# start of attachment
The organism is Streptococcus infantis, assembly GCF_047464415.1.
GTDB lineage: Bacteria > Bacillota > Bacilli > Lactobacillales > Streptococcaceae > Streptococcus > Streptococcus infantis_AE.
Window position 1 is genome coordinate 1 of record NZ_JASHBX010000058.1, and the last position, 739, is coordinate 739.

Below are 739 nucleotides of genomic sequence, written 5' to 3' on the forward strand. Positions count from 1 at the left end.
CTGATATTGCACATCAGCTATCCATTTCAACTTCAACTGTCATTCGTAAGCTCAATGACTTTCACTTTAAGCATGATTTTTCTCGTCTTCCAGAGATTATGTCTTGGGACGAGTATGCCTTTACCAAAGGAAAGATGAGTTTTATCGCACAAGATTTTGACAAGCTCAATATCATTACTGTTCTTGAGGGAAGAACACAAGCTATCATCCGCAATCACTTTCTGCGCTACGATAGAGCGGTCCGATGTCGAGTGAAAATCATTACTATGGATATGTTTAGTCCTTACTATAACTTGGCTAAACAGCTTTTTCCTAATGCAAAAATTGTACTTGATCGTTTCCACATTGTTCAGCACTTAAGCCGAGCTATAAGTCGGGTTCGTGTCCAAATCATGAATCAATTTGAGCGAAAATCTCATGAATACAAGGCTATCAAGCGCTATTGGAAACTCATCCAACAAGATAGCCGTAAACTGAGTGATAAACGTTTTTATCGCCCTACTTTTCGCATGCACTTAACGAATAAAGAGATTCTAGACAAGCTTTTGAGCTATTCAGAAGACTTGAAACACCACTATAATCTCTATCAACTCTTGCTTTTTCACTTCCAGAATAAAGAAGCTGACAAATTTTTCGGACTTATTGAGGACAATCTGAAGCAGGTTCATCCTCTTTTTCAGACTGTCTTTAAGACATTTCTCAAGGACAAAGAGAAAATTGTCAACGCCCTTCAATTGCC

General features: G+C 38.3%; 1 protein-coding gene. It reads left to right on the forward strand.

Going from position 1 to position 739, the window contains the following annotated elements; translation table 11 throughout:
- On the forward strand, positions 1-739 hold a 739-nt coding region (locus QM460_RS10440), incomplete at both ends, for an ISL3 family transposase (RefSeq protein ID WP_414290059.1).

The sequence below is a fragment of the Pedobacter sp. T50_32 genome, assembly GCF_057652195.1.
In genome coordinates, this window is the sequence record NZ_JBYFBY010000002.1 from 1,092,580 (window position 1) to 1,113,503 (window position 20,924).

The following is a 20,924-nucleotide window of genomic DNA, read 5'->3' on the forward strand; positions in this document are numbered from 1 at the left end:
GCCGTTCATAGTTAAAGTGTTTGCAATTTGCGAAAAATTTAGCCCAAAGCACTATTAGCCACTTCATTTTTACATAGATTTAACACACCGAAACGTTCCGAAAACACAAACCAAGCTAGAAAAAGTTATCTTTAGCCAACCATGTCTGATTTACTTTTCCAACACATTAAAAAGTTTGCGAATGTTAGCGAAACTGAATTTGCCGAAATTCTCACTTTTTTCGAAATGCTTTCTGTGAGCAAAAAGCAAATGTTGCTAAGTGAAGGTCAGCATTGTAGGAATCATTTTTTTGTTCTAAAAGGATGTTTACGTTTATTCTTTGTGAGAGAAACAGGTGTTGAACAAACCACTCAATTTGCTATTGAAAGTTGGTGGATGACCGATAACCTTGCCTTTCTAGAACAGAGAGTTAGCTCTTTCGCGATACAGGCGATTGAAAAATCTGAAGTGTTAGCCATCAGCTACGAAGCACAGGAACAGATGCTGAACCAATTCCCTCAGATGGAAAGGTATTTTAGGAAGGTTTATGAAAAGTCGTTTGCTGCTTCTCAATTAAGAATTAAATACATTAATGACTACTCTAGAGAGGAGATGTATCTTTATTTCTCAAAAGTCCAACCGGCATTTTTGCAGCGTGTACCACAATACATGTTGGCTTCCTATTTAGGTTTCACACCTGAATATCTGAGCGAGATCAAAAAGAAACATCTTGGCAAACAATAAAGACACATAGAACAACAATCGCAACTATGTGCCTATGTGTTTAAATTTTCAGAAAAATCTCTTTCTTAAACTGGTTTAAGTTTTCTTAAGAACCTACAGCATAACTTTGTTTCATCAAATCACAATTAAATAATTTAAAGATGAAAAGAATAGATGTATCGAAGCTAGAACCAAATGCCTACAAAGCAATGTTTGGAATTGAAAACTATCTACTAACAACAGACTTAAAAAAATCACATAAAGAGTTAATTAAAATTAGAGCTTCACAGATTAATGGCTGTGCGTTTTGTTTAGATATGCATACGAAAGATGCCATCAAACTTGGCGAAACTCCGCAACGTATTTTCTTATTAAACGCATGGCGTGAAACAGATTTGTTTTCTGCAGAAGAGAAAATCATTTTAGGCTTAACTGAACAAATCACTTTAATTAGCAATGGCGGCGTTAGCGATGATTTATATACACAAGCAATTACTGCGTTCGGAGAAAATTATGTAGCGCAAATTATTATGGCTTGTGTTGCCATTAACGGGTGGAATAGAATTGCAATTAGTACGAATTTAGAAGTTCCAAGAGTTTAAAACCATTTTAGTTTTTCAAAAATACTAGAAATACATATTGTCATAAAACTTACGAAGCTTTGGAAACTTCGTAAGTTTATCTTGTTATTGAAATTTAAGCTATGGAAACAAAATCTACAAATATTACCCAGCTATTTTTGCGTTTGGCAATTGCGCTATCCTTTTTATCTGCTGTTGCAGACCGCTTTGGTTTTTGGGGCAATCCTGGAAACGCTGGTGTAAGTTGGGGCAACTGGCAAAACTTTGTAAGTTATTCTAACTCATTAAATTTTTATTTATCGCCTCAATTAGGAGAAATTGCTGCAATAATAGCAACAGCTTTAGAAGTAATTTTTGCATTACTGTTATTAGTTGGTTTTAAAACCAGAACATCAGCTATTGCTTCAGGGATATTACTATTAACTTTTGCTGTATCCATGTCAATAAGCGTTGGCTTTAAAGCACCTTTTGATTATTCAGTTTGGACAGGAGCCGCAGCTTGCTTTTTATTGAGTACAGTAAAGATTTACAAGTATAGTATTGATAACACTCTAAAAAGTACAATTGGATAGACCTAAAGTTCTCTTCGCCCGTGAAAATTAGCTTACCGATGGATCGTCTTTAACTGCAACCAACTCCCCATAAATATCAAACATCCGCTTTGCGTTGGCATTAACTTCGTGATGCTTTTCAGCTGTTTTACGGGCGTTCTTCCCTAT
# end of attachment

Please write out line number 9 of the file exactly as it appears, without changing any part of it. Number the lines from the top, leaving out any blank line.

The sequence below is a fragment of the Pedobacter sp. T50_32 genome, assembly GCF_057652195.1.